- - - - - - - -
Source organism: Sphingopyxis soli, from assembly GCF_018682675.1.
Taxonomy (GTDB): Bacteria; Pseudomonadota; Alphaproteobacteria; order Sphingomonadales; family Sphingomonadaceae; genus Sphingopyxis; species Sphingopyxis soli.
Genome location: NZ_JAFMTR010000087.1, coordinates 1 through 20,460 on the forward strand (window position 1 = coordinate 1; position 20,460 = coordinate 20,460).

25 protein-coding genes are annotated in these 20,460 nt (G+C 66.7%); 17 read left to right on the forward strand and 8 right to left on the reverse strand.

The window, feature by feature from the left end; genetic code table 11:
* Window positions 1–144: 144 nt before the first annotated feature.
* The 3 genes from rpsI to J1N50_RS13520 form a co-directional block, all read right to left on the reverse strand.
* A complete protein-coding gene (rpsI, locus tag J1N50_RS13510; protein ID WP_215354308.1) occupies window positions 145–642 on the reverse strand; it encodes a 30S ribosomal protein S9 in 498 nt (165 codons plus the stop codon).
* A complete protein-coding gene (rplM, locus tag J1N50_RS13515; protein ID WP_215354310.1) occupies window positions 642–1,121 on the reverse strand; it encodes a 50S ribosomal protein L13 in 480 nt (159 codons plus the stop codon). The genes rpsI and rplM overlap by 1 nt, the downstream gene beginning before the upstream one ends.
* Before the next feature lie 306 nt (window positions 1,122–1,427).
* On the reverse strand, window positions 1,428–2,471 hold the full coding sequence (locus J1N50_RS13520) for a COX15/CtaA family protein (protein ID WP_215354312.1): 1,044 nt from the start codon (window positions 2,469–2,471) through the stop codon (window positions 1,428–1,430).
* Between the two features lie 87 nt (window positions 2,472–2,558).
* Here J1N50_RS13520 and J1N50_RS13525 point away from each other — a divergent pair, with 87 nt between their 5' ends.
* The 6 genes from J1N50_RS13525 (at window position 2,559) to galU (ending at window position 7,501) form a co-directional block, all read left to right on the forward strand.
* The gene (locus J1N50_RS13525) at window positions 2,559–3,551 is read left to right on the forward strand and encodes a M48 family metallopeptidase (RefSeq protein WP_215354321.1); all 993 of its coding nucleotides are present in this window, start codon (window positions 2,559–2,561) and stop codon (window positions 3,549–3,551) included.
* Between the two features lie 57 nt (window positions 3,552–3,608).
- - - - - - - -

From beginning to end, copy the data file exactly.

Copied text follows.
Source organism: Sphingopyxis soli, from assembly GCF_018682675.1.
Taxonomy (GTDB): Bacteria; Pseudomonadota; Alphaproteobacteria; order Sphingomonadales; family Sphingomonadaceae; genus Sphingopyxis; species Sphingopyxis soli.
Genome location: NZ_JAFMTR010000087.1, coordinates 1 through 20,460 on the forward strand (window position 1 = coordinate 1; position 20,460 = coordinate 20,460).

25 protein-coding genes are annotated in these 20,460 nt (G+C 66.7%); 17 read left to right on the forward strand and 8 right to left on the reverse strand.

The window, feature by feature from the left end; genetic code table 11:
* Window positions 1–144: 144 nt before the first annotated feature.
* The 3 genes from rpsI to J1N50_RS13520 form a co-directional block, all read right to left on the reverse strand.
* A complete protein-coding gene (rpsI, locus tag J1N50_RS13510; protein ID WP_215354308.1) occupies window positions 145–642 on the reverse strand; it encodes a 30S ribosomal protein S9 in 498 nt (165 codons plus the stop codon).
* A complete protein-coding gene (rplM, locus tag J1N50_RS13515; protein ID WP_215354310.1) occupies window positions 642–1,121 on the reverse strand; it encodes a 50S ribosomal protein L13 in 480 nt (159 codons plus the stop codon). The genes rpsI and rplM overlap by 1 nt, the downstream gene beginning before the upstream one ends.
* Before the next feature lie 306 nt (window positions 1,122–1,427).
* On the reverse strand, window positions 1,428–2,471 hold the full coding sequence (locus J1N50_RS13520) for a COX15/CtaA family protein (protein ID WP_215354312.1): 1,044 nt from the start codon (window positions 2,469–2,471) through the stop codon (window positions 1,428–1,430).
* Between the two features lie 87 nt (window positions 2,472–2,558).
* Here J1N50_RS13520 and J1N50_RS13525 point away from each other — a divergent pair, with 87 nt between their 5' ends.
* The 6 genes from J1N50_RS13525 (at window position 2,559) to galU (ending at window position 7,501) form a co-directional block, all read left to right on the forward strand.
* The gene (locus J1N50_RS13525) at window positions 2,559–3,551 is read left to right on the forward strand and encodes a M48 family metallopeptidase (RefSeq protein WP_215354321.1); all 993 of its coding nucleotides are present in this window, start codon (window positions 2,559–2,561) and stop codon (window positions 3,549–3,551) included.
* Between the two features lie 57 nt (window positions 3,552–3,608).